Jo Cronolly: That's a very good point. Inherently, I think we all are storytellers, and if we remember anything, it is in story format, so you can engage with the audience in story format. Really, if you can create a thread through your content, you can keep that audience coming back for more and waiting to see what type of content you produce next. They're engaging with you on a deeper level than just the products and services that you offer.

Adam Zuchetti: Content marketing sounds very educational and informational, rather than, I suppose, traditional advertising, which kind of seems dictatorial ... Bias, now, "We're great, fantastic!" kind of thing. In terms of those ... The Spike banner on a lot of bulletins and things that goes out, it's got four separate articles, as you mentioned. How do you determine which articles are going out to which databases, clients, and audiences?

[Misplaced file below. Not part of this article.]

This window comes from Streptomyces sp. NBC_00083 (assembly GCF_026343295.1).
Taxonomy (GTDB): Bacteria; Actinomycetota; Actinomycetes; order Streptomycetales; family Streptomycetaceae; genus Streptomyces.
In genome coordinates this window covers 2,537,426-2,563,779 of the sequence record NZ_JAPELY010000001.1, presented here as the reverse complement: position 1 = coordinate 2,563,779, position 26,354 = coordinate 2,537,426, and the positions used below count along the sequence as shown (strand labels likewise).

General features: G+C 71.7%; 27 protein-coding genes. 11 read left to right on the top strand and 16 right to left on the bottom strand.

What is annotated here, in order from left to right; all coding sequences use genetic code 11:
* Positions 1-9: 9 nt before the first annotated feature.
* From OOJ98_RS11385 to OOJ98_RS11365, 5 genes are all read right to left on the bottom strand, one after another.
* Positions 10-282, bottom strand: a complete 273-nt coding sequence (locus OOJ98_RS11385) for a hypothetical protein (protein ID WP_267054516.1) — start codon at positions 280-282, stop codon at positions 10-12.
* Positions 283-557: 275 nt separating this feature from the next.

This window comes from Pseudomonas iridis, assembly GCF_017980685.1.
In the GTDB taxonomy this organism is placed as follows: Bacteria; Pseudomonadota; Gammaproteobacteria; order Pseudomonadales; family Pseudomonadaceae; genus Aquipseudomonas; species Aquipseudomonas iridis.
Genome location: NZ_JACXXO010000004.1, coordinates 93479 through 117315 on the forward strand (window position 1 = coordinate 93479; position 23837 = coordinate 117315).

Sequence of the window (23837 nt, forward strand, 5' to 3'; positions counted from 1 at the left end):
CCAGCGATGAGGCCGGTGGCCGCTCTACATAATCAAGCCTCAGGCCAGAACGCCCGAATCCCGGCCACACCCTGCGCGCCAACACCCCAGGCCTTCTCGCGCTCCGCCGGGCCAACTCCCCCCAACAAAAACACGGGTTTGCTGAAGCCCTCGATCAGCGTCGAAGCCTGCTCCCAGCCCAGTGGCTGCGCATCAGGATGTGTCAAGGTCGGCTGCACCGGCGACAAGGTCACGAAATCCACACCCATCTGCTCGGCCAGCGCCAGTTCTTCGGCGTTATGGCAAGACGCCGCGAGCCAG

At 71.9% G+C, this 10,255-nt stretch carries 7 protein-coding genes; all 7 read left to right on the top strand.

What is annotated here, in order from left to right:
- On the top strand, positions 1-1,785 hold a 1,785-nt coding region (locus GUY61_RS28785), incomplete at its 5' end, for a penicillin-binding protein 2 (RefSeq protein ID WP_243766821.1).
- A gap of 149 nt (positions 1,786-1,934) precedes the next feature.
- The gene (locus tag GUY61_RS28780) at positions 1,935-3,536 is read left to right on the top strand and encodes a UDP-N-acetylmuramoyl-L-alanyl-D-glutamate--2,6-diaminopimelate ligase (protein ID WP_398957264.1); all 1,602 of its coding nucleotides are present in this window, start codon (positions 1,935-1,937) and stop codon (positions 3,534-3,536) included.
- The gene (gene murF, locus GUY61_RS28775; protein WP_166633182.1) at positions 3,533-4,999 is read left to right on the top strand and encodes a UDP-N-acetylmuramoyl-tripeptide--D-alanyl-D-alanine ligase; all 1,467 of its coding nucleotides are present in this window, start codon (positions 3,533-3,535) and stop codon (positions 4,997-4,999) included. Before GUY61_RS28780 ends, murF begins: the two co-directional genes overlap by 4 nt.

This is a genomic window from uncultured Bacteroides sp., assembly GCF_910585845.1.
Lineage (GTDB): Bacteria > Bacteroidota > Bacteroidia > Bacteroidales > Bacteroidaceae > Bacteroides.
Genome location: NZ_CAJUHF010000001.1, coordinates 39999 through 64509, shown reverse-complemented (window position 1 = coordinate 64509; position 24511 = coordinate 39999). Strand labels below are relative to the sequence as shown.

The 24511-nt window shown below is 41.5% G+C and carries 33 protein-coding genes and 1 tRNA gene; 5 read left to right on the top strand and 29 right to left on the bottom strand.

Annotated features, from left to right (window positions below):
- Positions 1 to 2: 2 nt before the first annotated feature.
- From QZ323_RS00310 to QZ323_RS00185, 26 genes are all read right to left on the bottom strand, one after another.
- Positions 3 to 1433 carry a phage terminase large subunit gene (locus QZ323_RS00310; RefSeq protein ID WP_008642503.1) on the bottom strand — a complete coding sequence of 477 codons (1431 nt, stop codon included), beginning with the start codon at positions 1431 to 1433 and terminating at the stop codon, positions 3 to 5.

Tim Johnson: It's a good question. That's a constant thing that we're always working on. We're always trying to upgrade our abilities to be able to push the right articles to the right people. Right now, our self-service platform allows you to choose where your article's going and what sort of audience you're interacting with. But, realistically, once you've submitted your content, what takes over is our software, which will essentially pick out and send out a test batch to work our where you're getting the best reach and what kind of audience is interacting well with your articles, and, from there, push harder towards that type of demographic, that type of audience, in order to get the best results.